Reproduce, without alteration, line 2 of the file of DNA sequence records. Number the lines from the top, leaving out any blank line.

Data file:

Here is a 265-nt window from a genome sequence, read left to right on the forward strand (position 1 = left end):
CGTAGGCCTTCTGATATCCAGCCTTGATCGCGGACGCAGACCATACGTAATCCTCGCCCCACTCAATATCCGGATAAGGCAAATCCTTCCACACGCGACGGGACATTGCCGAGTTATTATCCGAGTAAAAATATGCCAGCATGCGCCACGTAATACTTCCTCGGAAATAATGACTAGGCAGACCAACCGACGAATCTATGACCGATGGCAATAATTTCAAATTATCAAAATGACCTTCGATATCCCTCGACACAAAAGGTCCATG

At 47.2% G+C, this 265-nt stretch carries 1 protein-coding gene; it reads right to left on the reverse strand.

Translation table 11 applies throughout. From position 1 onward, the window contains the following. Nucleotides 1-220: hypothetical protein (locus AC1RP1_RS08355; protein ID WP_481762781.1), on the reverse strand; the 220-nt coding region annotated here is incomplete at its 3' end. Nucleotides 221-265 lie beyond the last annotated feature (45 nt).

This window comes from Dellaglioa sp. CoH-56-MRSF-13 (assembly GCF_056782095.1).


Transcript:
CGTAGGCCTTCTGATATCCAGCCTTGATCGCGGACGCAGACCATACGTAATCCTCGCCCCACTCAATATCCGGATAAGGCAAATCCTTCCACACGCGACGGGACATTGCCGAGTTATTATCCGAGTAAAAATATGCCAGCATGCGCCACGTAATACTTCCTCGGAAATAATGACTAGGCAGACCAACCGACGAATCTATGACCGATGGCAATAATTTCAAATTATCAAAATGACCTTCGATATCCCTCGACACAAAAGGTCCATG